In the material above, we assumed that you would measure voltage with a voltmeter.  Actually, there are often numerous options for the instruments you use to measure voltage.  Here are three common options.

We will examine each of these options separately in the next section.  Before we get there, however, note these common points for each of these three instruments.
Internal Resistance

        Voltmeters (including oscilloscopes, etc. as voltmeters) will have an effect on any circuit when they are used.  Any time you take a measurement - no matter what the measurement is - you disturb the thing you are measuring.  Attaching a voltmeter to a circuit will change the circuit - i.e. disturb the circuit - and modify the voltage you are trying to measure.  You just have to ensure that the disturbance is negligible.  That's what we want to look at here.

        Let's examine measuring the outut voltage of a voltage divider circuit.  Here is the circuit.

        Now, the voltmeter is really equivalent to a resistor, so we can - for purposes of analysis - replace the voltmeter by its equivalent resistance.  Here is the circuit with the voltmeter equivalent resistance.  (Rm is the resistance of the voltmeter.)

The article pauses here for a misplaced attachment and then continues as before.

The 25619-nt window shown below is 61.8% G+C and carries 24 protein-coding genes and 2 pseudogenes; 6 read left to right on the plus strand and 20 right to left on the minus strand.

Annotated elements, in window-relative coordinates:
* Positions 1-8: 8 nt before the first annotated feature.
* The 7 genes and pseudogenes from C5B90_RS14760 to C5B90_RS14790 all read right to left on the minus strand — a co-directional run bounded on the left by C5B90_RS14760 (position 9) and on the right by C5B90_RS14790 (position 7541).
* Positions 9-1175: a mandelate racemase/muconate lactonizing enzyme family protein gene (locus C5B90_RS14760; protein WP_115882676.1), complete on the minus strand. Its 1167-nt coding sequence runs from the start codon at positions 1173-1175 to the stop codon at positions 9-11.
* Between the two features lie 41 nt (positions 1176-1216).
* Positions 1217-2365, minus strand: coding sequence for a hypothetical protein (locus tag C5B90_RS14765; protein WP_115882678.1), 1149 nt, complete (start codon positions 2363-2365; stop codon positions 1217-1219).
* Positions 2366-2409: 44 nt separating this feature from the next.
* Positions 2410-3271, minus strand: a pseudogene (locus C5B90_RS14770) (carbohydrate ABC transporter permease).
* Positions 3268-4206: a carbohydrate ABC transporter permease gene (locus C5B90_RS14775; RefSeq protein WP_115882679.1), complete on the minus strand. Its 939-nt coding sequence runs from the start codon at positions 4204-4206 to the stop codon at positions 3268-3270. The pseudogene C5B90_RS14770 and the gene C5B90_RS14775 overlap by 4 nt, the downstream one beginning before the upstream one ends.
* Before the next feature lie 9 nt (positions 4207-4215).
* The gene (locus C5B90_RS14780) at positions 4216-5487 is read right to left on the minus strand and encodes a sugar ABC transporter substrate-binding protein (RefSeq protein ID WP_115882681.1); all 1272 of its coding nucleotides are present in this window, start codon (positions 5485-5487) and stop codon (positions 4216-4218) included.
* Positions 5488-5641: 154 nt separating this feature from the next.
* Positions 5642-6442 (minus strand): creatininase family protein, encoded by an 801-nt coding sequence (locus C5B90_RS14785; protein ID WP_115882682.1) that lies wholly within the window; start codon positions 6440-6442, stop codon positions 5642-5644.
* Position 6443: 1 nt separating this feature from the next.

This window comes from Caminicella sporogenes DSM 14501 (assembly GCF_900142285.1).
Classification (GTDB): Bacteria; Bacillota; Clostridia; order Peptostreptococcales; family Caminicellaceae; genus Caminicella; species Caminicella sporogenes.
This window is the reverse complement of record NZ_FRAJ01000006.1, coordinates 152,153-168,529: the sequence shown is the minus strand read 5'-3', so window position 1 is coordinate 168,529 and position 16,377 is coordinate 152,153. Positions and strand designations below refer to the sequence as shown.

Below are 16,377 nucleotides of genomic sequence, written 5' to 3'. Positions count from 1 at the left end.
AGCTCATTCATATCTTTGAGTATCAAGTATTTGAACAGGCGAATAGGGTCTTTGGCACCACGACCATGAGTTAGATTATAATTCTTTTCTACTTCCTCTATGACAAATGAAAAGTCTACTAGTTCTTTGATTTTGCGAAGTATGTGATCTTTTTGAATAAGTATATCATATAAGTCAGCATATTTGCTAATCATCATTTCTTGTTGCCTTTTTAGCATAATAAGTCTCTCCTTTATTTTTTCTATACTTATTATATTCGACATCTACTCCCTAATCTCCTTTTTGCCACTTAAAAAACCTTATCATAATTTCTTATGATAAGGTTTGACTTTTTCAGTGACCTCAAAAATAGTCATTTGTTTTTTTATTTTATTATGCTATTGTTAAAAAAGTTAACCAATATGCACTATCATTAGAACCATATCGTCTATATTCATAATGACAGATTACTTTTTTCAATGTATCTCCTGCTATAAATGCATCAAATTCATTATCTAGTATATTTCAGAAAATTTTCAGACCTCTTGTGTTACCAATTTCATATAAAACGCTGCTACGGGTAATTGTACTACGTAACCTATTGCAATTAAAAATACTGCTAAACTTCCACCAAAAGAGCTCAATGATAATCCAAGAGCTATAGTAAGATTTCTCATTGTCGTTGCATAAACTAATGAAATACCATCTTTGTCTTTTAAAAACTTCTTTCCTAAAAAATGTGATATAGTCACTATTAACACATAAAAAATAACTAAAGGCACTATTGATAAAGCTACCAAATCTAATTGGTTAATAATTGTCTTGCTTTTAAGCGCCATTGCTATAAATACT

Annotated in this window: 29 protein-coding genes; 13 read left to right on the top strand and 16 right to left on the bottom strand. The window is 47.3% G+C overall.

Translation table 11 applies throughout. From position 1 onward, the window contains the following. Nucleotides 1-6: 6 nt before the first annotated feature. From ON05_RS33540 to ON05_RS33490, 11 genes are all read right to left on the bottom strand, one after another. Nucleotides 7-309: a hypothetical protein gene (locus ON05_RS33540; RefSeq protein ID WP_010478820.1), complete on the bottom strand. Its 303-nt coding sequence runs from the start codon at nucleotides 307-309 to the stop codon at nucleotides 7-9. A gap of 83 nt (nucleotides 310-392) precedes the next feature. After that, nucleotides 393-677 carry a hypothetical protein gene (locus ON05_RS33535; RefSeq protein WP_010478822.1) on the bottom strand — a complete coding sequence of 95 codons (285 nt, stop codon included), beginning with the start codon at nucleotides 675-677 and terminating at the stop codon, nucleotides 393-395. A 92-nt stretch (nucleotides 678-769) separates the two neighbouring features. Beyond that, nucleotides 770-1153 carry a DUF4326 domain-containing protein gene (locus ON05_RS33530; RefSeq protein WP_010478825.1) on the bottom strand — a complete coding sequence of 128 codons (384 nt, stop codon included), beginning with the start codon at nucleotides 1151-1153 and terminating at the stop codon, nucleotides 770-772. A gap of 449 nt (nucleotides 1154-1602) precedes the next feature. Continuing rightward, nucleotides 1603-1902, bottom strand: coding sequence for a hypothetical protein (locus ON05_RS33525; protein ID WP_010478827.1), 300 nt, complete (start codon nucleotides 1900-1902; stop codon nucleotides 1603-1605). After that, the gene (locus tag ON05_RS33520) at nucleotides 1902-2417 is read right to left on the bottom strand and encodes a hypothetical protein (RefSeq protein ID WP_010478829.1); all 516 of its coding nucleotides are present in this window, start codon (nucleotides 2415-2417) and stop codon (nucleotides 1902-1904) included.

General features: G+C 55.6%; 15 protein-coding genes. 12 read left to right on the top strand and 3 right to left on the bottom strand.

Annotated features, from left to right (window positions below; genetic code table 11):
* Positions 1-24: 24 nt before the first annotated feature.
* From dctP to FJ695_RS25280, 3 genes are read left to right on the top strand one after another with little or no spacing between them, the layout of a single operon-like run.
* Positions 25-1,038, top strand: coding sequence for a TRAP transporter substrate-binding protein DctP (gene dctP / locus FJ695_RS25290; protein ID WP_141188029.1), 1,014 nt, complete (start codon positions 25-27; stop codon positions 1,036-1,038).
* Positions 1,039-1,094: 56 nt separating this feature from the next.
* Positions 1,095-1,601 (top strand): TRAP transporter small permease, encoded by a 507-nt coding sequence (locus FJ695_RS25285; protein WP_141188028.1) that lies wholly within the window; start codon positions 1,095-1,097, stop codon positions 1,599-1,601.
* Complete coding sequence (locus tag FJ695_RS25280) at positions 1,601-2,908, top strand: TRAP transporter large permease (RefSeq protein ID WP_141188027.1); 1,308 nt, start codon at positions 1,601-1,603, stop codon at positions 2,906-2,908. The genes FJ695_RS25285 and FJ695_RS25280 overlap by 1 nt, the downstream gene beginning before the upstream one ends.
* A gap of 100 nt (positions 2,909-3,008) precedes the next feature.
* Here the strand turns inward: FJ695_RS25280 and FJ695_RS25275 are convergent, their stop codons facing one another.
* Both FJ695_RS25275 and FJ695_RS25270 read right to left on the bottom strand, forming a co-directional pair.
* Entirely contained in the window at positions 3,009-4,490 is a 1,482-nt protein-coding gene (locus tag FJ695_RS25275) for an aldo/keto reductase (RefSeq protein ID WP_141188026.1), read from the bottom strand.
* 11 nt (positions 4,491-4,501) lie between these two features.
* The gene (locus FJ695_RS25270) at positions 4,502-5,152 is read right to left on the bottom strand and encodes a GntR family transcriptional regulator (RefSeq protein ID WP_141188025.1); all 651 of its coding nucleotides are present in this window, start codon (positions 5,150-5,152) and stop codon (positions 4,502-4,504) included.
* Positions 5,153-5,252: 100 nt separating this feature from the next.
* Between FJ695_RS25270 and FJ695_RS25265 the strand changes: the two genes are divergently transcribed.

Now, you should be able to see that this isn't the same circuit that you thought you were measuring.  The addition of the voltmeter resistance changes the circuit and the changed circuit will have a different output voltage than the original circuit.  The question is whether the output voltage of the changed circuit is significantly different from the output voltage of the original circuit.

        To determine if the output voltage has changed, you need to consider that the voltmeter and the resistance, Rb, are now in parallel.  That means that the output of the voltage divider is different.  However, you can compute the output without the meter and with the meter.

Vout = Vin Rb/( Ra + Rb) - without the meter

Vout = Vin Re/( Ra + Re) - with the meter, and
Re = Rm Rb/( Rm + Rb)